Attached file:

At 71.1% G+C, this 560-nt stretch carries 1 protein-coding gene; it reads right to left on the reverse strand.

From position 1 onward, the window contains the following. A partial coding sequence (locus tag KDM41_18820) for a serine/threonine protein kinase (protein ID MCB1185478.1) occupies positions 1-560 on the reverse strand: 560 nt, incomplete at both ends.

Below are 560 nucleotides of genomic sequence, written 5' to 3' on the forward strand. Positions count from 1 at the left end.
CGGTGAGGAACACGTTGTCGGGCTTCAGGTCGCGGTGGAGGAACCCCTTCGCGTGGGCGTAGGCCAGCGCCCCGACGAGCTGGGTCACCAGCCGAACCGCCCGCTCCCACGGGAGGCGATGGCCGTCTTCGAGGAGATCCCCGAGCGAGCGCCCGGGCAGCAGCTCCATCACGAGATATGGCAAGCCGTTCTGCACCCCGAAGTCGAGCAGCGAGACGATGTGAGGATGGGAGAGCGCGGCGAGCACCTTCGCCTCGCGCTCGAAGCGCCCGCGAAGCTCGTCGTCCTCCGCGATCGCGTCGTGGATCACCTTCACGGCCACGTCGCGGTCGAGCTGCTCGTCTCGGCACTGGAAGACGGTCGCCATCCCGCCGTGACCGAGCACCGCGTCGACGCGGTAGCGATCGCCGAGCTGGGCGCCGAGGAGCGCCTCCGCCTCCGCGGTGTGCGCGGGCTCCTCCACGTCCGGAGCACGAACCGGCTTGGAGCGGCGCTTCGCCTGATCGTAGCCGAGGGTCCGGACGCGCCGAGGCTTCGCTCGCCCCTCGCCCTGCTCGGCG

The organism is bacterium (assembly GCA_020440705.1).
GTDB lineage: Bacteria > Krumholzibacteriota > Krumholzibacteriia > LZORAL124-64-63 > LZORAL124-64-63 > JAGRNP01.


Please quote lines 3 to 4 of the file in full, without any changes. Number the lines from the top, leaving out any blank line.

Below are 560 nucleotides of genomic sequence, written 5' to 3' on the forward strand. Positions count from 1 at the left end.
CGGTGAGGAACACGTTGTCGGGCTTCAGGTCGCGGTGGAGGAACCCCTTCGCGTGGGCGTAGGCCAGCGCCCCGACGAGCTGGGTCACCAGCCGAACCGCCCGCTCCCACGGGAGGCGATGGCCGTCTTCGAGGAGATCCCCGAGCGAGCGCCCGGGCAGCAGCTCCATCACGAGATATGGCAAGCCGTTCTGCACCCCGAAGTCGAGCAGCGAGACGATGTGAGGATGGGAGAGCGCGGCGAGCACCTTCGCCTCGCGCTCGAAGCGCCCGCGAAGCTCGTCGTCCTCCGCGATCGCGTCGTGGATCACCTTCACGGCCACGTCGCGGTCGAGCTGCTCGTCTCGGCACTGGAAGACGGTCGCCATCCCGCCGTGACCGAGCACCGCGTCGACGCGGTAGCGATCGCCGAGCTGGGCGCCGAGGAGCGCCTCCGCCTCCGCGGTGTGCGCGGGCTCCTCCACGTCCGGAGCACGAACCGGCTTGGAGCGGCGCTTCGCCTGATCGTAGCCGAGGGTCCGGACGCGCCGAGGCTTCGCTCGCCCCTCGCCCTGCTCGGCG